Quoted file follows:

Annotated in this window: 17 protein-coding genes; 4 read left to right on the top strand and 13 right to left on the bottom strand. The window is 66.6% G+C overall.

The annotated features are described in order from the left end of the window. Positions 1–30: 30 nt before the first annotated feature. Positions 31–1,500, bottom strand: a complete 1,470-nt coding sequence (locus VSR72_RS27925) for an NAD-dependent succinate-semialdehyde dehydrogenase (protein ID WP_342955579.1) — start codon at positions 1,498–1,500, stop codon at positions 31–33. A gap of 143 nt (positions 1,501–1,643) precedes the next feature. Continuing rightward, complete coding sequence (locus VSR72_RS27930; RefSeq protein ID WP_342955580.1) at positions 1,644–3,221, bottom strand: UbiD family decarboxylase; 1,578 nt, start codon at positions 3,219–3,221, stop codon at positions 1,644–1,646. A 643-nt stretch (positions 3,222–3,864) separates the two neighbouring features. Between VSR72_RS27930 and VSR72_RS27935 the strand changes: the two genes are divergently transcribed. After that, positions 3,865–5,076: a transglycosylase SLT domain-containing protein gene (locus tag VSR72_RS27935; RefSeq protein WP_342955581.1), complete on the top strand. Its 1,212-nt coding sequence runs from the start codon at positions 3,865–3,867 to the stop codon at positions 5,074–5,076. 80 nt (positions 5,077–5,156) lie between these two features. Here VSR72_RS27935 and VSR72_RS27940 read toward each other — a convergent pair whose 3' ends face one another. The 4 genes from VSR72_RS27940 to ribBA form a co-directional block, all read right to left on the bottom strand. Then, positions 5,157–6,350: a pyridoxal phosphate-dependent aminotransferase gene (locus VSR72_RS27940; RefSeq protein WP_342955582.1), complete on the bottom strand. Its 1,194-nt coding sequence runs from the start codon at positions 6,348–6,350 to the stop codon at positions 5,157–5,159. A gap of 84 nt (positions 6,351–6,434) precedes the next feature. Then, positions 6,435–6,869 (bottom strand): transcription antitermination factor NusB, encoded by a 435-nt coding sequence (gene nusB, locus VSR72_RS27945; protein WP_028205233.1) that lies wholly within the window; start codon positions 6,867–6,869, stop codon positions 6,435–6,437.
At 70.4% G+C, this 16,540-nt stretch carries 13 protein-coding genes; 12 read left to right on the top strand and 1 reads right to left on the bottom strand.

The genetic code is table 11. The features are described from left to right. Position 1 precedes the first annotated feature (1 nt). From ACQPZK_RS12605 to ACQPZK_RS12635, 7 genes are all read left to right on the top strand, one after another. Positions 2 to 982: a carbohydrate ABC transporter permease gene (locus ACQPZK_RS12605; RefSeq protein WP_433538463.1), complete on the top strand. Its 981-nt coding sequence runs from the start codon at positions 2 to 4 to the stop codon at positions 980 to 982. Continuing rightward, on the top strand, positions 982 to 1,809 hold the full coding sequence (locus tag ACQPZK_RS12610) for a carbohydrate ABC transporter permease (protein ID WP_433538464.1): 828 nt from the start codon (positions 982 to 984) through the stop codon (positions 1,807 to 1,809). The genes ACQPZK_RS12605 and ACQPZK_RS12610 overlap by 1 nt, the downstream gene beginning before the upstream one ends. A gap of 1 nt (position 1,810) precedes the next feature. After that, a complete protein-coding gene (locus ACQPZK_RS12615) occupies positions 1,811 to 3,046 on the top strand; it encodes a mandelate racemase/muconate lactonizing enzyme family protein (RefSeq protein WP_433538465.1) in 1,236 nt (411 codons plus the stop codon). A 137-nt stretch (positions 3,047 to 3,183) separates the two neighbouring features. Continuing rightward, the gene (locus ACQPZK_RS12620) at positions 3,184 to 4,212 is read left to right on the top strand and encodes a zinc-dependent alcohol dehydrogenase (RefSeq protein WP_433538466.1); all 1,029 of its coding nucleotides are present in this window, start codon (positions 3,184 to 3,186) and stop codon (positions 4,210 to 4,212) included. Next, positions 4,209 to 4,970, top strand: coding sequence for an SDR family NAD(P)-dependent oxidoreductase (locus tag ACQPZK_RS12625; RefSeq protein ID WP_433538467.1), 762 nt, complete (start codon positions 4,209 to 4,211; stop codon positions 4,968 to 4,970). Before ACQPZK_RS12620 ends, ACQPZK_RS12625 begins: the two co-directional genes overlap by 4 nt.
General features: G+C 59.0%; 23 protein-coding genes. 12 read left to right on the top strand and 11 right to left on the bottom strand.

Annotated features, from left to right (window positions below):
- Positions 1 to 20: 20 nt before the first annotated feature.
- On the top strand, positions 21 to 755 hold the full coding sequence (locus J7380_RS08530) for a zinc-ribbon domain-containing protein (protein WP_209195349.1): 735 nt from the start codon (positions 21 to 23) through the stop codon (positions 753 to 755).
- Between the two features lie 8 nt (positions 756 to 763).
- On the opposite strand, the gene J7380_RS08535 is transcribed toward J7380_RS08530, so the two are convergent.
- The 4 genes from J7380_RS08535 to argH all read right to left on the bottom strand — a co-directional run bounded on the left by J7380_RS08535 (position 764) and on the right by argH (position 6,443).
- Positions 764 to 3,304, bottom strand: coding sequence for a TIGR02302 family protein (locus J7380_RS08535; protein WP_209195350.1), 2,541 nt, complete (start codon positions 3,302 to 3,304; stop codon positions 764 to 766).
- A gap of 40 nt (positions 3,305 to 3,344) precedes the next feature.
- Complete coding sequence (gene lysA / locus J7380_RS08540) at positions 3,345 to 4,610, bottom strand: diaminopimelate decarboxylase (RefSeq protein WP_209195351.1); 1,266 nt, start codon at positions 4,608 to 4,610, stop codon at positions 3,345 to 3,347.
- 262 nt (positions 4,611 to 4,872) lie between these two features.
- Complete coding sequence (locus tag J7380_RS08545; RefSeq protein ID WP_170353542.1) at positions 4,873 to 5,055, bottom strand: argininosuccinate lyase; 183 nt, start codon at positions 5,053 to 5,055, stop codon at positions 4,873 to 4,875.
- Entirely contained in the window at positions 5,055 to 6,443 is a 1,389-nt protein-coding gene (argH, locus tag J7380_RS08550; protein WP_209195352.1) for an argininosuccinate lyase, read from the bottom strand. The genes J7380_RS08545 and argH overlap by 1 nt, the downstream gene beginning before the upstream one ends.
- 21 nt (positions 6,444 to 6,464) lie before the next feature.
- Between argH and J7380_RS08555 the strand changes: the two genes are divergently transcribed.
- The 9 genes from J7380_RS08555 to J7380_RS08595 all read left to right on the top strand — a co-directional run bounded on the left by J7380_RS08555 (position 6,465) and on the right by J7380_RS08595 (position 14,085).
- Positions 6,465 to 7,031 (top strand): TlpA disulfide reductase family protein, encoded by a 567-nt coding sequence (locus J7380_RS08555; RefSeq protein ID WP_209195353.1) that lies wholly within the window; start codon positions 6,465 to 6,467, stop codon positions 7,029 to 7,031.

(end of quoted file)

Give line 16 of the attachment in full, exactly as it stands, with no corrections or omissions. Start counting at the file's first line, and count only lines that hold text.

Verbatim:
- Complete coding sequence (locus tag J7380_RS08545; RefSeq protein ID WP_170353542.1) at positions 4,873 to 5,055, bottom strand: argininosuccinate lyase; 183 nt, start codon at positions 5,053 to 5,055, stop codon at positions 4,873 to 4,875.